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Voters Should Be Mad at Electric Cars
If Trump and Sanders fans hate absurd handouts to elites, the Tesla economy is the place to look.
Business World Columnist Holman Jenkins Jr. on the upcoming launch of Elon Musk’s latest electric car.

March 11, 2016 6:10 p.m. ET

How much subsidy is flowing to electric cars these days? An accidental experiment in California might open some eyes. California awards carpool-lane privileges to electric cars, but thanks to a legislative lapse ran out of the green stickers for plug-in hybrids. A local Ford dealer tells us that late-model hybrids with the sticker now fetch a $3,000 premium over the identical car without the sticker.

By the way, this merely confirms an earlier finding by Audatex, a company that serves the auto-insurance industry, that stickers added as much as $1,500 to the value of used non-pluggable hybrids after eligibility was removed from those far more numerous cars.

And $3,000 is a drop in the bucket. The grossest handout, obviously, is the federal tax credit for buyers of $7,500. Additional rebates are available in many states ($2,500 in California, $6,000 in Colorado), not to mention further handouts for installation of home chargers.

Then toss in resalable ZEV credits, for zero-emissions vehicles, under rules in California and nine other states, whose value the Los Angeles Times in 2013 pegged at $35,000 per car in states that account for at least one-third of Tesla’s U.S. sales.

When averaged over Tesla’s total U.S. sales, the combined subsidies amount to $20,000 per car, and in California upward of $45,000. And for what purpose? Electricity, in America, is largely produced from fossil fuels. If the electric system were somehow converted to renewables, then it wouldn’t matter how we powered our cars, because passenger cars account for less than 8% of global greenhouse emissions.

But then arguments have nothing to do with it. “Up with electric cars” is a slogan that you can pick the public’s pocket with.

This month Tesla will unveil its Model 3, its car for the middle class, retailing for $35,000—or considerably less than the value of its explicit and implicit subsidies in many states. And don’t kid yourself that Elon Musk, Tesla’s billionaire impresario, doesn’t price his cars to make sure the full value of these handouts flows through the buyer’s pocket to Tesla’s top line.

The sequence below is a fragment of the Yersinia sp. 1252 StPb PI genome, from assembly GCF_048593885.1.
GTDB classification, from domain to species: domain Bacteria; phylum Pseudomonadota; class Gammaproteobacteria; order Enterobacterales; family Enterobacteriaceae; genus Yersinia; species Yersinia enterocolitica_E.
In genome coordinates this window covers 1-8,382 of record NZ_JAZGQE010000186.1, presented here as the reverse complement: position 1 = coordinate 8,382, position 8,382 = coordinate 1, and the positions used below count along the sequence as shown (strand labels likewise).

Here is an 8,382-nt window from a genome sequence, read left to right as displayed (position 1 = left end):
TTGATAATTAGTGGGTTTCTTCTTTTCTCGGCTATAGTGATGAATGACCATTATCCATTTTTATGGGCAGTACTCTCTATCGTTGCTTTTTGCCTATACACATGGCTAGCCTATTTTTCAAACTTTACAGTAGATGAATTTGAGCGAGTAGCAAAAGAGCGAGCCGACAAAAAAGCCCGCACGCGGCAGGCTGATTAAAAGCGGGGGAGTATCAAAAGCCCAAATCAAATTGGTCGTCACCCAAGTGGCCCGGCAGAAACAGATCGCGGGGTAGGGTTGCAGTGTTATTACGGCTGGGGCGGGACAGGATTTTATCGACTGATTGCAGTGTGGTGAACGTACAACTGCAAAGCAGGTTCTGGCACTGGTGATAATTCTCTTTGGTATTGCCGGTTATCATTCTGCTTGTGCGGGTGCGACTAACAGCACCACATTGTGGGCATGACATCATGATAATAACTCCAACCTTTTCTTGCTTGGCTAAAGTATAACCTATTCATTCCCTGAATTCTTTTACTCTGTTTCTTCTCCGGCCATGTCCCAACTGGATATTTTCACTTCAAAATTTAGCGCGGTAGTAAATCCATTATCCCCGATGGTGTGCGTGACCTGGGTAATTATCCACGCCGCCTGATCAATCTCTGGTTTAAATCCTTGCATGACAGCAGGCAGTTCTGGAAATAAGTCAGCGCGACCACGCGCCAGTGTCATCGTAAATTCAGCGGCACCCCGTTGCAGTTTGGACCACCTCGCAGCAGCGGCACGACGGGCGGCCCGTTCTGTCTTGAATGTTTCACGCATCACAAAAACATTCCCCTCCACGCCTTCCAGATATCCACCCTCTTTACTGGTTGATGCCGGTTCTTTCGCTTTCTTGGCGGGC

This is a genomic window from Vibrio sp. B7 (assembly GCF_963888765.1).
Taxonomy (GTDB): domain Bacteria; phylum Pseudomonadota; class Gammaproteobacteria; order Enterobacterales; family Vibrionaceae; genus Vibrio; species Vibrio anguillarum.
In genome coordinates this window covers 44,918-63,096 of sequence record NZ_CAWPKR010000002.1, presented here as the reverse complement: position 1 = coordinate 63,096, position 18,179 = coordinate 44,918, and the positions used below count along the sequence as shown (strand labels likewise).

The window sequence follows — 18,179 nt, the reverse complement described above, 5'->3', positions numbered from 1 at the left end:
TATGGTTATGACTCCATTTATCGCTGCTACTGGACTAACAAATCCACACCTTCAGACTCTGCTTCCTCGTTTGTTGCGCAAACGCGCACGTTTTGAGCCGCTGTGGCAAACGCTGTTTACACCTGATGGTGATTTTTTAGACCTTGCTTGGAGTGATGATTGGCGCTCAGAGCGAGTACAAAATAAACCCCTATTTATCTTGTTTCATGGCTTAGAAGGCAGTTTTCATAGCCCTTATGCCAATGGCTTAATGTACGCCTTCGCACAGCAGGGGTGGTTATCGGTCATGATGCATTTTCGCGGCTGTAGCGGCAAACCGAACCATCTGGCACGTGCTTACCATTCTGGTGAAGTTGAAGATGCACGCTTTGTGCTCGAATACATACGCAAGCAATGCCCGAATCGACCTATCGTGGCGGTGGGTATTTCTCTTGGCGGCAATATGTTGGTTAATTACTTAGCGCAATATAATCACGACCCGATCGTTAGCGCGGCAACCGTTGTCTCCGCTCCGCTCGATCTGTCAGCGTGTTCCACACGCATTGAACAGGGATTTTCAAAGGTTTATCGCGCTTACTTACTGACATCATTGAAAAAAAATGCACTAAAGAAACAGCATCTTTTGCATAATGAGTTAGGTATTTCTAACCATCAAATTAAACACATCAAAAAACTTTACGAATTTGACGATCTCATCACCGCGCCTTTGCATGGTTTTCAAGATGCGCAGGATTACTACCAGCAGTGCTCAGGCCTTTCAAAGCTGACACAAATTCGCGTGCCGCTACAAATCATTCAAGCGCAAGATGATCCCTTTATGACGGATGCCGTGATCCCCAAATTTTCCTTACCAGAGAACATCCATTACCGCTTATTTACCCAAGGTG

One sales prediction we can make with confidence. Tesla is expected to sell its 200,000th U.S. car sometime in 2018, and that sale will fall on or very near the first day of a calendar quarter. How do we know? Under current law, federal tax credits for a given manufacturer begin phasing out two calendar quarters after the quarter in which eligible output tops 200,000.

And you wonder why, on some level, voters sense that our political class has led America into a dead-end where the only people doing well are the ones who have subsidies, regulation and political influence stacked in their favor.

The Kauffman Foundation, in a recent study of waning American entrepreneurship, listed “incumbent protection” as a factor. So a pregnant but almost undiscussed question is whether the federal tax rebate will really be allowed to lapse, and whether Tesla’s business model can survive it.

Tesla’s cars have status cachet, yes. Even middle-class customers might be attracted, notwithstanding low gas prices, as long as helped by an enormous dollop of taxpayer favoritism.

But here’s a problem: GM and other established car makers, under Obama fuel-mileage rules, increasingly also need to churn out electric cars in order to keep selling the pickups and SUVs that earn their profits. GM can’t survive unless it makes and sells electric cars at a loss, whereas Tesla can’t survive unless it sells them at a profit.

A conclusion flows inescapably, especially if the direct tax rebates to buyers go away: The highest, best value of Tesla’s brand can be realized only if Tesla sells itself to a pickup truck maker—or buys one.

Of course this has occurred to Tesla—sort of. In a speech in Detroit last year, Tesla Vice President Diarmuid O’Connell proposed that conventional car makers farm out to Tesla the job of making electric “compliance vehicles” for them.

Is this really what American capitalism has come to? Electric-car fans, of course, recognize their vulnerability to the public waking up to the absurdity of their subsidy regime. So do investors. Maybe that’s why, after falling for five months, Tesla’s stock price turned sharply up the day after the New Hampshire primary.

The New Hampshire outcome, recall, showed Donald Trump dominating the GOP nomination race and suggested to many onlookers that the chances of a Democratic successor to President Obama had materially improved. Indeed, nothing else makes sense when you consider how thoroughly Tesla’s business model depends on taxpayer largess.


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